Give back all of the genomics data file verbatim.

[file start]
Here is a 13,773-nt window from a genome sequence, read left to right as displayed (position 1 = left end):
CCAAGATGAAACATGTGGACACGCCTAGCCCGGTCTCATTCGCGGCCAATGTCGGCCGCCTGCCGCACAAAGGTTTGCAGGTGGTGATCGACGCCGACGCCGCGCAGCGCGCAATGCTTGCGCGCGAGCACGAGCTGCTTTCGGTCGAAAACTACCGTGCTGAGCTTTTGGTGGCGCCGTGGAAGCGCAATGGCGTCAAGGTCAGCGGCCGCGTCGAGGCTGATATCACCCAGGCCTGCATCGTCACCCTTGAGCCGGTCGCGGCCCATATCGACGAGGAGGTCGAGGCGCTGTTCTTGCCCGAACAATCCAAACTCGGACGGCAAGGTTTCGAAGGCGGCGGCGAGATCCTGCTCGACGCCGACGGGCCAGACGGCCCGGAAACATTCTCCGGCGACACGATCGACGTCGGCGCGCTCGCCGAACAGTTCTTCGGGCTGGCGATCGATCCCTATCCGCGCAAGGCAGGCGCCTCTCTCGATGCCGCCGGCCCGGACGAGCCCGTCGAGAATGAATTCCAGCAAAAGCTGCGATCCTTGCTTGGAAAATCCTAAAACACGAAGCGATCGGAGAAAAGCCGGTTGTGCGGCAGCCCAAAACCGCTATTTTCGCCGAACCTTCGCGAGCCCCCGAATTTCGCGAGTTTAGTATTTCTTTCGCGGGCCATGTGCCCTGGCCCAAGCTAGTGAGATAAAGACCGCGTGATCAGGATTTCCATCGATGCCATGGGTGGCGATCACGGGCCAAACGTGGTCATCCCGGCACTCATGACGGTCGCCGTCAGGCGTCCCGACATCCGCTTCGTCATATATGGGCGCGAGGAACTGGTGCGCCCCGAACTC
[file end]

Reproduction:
Here is a 13,773-nt window from a genome sequence, read left to right as displayed (position 1 = left end):
CCAAGATGAAACATGTGGACACGCCTAGCCCGGTCTCATTCGCGGCCAATGTCGGCCGCCTGCCGCACAAAGGTTTGCAGGTGGTGATCGACGCCGACGCCGCGCAGCGCGCAATGCTTGCGCGCGAGCACGAGCTGCTTTCGGTCGAAAACTACCGTGCTGAGCTTTTGGTGGCGCCGTGGAAGCGCAATGGCGTCAAGGTCAGCGGCCGCGTCGAGGCTGATATCACCCAGGCCTGCATCGTCACCCTTGAGCCGGTCGCGGCCCATATCGACGAGGAGGTCGAGGCGCTGTTCTTGCCCGAACAATCCAAACTCGGACGGCAAGGTTTCGAAGGCGGCGGCGAGATCCTGCTCGACGCCGACGGGCCAGACGGCCCGGAAACATTCTCCGGCGACACGATCGACGTCGGCGCGCTCGCCGAACAGTTCTTCGGGCTGGCGATCGATCCCTATCCGCGCAAGGCAGGCGCCTCTCTCGATGCCGCCGGCCCGGACGAGCCCGTCGAGAATGAATTCCAGCAAAAGCTGCGATCCTTGCTTGGAAAATCCTAAAACACGAAGCGATCGGAGAAAAGCCGGTTGTGCGGCAGCCCAAAACCGCTATTTTCGCCGAACCTTCGCGAGCCCCCGAATTTCGCGAGTTTAGTATTTCTTTCGCGGGCCATGTGCCCTGGCCCAAGCTAGTGAGATAAAGACCGCGTGATCAGGATTTCCATCGATGCCATGGGTGGCGATCACGGGCCAAACGTGGTCATCCCGGCACTCATGACGGTCGCCGTCAGGCGTCCCGACATCCGCTTCGTCATATATGGGCGCGAGGAACTGGTGCGCCCCGAACTC